Now the meeting wandered a bit and the conversation shifted to a discussion of the “USS Constitution” and the War of 1812 At this point it might be appropriate to mentioned that George Washington commented during a visit to Marblehead that he liked the town for its antiquity. History has always been important to the folks in Marblehead partly because the town was involved in a lot of it. The folks in Marblehead are very proud of the fact that in 1814 the “USS Constitution” came in under the protection of the guns at Fort Sewall, a small earthen work fort guarding the mouth to the harbor. The Town of Marblehead’s web-site gives this description of the incident:
“Of the 42 battles the “Constitution” fought and won, the one which took place on April 3rd, 1814 is particularly meaningful to those of us on the North Shore. Once again, the “Constitution” was the victim of a light breeze which fell to a dead calm just as two 38-gun British frigates approached. The ship was trapped against the rocky North Shore of Massachusetts, with no sea escape possible. The only negotiable harbor available to the “Constitution” was that of Marblehead. So Captain Charles Stewart took a chance, ordered all dispensable goods jettisoned (including fresh water and spirits), and sought refuge in the little harbor. The guns of Fort Sewall protected the “Constitution” as the militia from nearby coastal towns rallied to her defense. The British were discouraged, decided not to further test her impressive military defense, and sailed away”.
As the discussion continued some very interesting facts emerged. It seemed the “Constitution” was carrying a couple of skippers from Marblehead. It was thought that the Marblehead skippers may have been on board as a result of an action with a British vessel. Many times captured American sailors who were on board British vessels, as the results of earlier actions, were liberated when an American vessel captured the British vessel. For whatever reason the Marblehead skippers were on board, they were very valuable as they knew how to navigate the tricky waters around the entrance of Marblehead Harbor. As the “Constitution” sailed into the harbor a cannon from Fort Sewall fired a shot in the direction of the British frigates to let them know they would have to take on land based cannon. Naval vessels are leery to come within the range of land based cannon as they tend to be larger than their guns and they are not firing from a moving platform so their accuracy tends to be better. As a result the British frigates decided not to challenge the guns of the fort. Here is where the story gets interesting. All of the above was folklore that every school child in Marblehead knew, what we and I did not know was that the shot the fort fired at the British was the only one they had. Had the captains on the British frigates been aware of this, they might have chosen a different course of action. It is interesting conversations like this one that make Marblehead such a fascinating place.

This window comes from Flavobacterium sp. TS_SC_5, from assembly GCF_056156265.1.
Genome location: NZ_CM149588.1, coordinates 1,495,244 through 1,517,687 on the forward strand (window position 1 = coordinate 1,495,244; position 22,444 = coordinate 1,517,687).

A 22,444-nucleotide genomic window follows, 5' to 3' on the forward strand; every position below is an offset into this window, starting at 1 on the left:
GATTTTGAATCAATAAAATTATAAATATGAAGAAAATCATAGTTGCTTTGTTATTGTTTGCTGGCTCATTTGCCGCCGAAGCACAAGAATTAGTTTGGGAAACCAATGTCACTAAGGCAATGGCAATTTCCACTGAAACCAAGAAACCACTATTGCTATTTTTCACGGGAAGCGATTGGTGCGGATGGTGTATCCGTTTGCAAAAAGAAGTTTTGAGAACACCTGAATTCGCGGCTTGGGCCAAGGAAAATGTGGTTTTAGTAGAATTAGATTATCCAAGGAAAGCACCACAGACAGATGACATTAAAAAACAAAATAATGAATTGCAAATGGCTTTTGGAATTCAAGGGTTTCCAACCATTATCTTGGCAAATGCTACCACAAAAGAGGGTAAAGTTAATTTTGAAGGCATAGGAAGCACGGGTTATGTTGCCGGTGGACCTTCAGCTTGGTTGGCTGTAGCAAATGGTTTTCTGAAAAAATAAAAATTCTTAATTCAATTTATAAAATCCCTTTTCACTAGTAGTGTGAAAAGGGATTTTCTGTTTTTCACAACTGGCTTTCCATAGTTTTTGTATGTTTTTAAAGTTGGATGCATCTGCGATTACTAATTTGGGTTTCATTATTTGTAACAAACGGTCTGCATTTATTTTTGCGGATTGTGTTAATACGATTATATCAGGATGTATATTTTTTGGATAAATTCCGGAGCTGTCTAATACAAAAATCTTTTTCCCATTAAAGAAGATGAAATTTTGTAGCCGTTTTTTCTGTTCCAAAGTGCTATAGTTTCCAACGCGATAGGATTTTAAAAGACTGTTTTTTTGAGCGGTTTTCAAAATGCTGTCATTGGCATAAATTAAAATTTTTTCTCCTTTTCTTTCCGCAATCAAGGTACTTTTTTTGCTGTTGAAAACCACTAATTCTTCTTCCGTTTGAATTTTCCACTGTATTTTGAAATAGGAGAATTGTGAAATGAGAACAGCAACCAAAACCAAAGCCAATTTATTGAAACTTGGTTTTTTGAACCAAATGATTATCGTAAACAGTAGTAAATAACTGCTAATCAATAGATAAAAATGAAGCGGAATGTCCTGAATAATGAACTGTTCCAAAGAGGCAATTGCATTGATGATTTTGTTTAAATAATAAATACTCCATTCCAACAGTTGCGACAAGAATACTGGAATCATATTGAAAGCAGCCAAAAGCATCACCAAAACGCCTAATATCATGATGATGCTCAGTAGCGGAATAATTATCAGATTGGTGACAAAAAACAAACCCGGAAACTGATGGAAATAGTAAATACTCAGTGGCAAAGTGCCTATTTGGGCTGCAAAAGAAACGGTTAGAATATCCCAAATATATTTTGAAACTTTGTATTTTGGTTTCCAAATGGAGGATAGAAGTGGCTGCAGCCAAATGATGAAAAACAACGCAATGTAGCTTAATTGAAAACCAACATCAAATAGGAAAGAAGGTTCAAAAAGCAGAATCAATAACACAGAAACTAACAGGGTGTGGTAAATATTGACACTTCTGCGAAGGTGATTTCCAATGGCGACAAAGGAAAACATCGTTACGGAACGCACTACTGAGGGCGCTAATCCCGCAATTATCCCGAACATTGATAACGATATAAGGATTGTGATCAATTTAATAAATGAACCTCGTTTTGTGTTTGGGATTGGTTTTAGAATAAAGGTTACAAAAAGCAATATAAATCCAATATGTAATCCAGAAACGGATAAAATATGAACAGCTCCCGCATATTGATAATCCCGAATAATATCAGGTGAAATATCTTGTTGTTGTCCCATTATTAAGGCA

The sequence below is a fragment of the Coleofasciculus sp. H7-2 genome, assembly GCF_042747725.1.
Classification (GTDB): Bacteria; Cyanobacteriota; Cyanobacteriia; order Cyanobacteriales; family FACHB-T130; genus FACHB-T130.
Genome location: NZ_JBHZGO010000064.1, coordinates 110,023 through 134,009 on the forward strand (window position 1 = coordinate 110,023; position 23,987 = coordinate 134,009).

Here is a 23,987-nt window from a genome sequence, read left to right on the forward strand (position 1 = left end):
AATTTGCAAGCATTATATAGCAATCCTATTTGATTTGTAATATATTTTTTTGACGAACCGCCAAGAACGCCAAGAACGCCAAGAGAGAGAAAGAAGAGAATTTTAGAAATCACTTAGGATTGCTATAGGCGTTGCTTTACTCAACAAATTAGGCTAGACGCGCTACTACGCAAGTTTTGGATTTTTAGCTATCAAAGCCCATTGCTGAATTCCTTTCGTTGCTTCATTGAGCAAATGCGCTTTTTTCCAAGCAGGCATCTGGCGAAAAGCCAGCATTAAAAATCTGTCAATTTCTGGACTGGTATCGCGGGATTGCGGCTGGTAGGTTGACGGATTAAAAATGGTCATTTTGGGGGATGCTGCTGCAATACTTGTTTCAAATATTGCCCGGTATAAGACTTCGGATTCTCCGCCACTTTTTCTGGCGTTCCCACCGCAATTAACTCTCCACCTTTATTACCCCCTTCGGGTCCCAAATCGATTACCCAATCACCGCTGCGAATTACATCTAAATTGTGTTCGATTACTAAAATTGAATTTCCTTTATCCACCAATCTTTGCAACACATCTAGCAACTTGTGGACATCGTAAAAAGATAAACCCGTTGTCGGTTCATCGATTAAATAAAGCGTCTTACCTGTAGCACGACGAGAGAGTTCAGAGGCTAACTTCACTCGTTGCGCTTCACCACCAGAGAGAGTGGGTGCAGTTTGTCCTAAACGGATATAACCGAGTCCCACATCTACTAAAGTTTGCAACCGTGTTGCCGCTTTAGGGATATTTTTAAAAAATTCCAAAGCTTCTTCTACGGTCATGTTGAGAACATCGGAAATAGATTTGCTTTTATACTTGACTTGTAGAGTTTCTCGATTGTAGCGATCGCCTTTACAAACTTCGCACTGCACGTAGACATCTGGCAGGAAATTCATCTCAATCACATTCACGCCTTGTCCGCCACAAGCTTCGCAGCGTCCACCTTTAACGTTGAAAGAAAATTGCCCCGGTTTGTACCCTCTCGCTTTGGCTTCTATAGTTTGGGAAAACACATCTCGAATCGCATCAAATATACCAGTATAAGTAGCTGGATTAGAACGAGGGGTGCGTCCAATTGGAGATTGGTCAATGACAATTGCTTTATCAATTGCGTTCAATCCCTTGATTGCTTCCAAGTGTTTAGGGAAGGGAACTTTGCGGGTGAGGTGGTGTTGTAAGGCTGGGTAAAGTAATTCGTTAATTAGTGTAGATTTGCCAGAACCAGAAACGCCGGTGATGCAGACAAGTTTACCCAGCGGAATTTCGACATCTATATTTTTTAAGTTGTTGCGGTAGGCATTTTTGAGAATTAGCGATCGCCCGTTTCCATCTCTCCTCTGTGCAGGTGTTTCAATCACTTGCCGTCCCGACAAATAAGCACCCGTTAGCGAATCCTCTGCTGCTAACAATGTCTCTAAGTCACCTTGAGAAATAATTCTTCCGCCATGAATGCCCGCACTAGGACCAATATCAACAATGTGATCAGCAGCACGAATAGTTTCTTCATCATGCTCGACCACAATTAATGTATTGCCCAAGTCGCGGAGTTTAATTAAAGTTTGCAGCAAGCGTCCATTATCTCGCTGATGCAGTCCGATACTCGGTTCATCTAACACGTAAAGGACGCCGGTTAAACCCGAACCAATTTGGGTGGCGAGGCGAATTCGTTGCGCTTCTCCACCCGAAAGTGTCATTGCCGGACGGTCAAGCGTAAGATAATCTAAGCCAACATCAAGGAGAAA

The conversation then shifted to the visit the “Constitution” made to Marblehead in 1997. There were a number of interesting stories as some of those at the meeting were intimately involved with the visit, but I will relate only one amusing anecdote. It was a big deal for the “Constitution” to leave its berth in Boston Harbor except for the annual turn around cruise. The turn around cruise is done to insure the masts do not take a set as a result of the prevailing south west winds. One year the vessel is facing in, the next year it is facing out. However, in 1997 the new Captain of the “Constitution thought that, if the ship was sound, he would take her for a sail. The ship was found to be up to the task with some minor shoring up and a new suit of sails. Therefore, in the summer of 1997 the “Constitution was towed to Marblehead for the weekend. During her stay in Marblehead she was towed out into the bay and she went for a short sail. It was an eventful day and we were in the fleet of hundreds if not thousands of spectator boats. Here is the anecdote. This was such a big deal that a number of dignitaries decided to descend on Marblehead. It was rumored that President Clinton might make an appearance. As a result the town was told to weld shut all the manhole covers in town. In addition snipers were positioned on the lighthouse and probably in other locations and navy seals were in the water under the “Constitution”. The seals proved helpful when one of the tugboats attending the “Constitution” wrapped a tow line around its propeller and came to a stop. The navy said “no problem” and sent a seal over to free up the propeller. This may have been the first time it was known that seals were in the water. Now back to the possible presidential visit. The reason the presidential visit was tentative had to do with a clash of egos. At this time Governor Weld had resigned and was looking to be appointed ambassador to Mexico. The President was not an enthusiastic supporter of this idea. So when the President learned that Governor Weld might show up, he was reluctant to make an appearance. Similarly, Governor Weld didn’t want to share the stage with the President. As a result neither came. However, everything was ready to include a landing site for the presidential helicopters. The word had not gotten out to the town officials that the President and the Governor would not be showing up, so when one of the cameramen in one of the helicopters covering the event ran out of film and the helicopter landed in the designated landing zone to allow the photographer to look for some more film, this action set in motion a lot of activity until the real nature of the landing was determined. Today townsfolk look back at the incident and laugh, but at the time it was serious business. As ones who were there, Margery and I can attest to the fact that it was a day to remember even if the President or the Governor didn’t make the trip.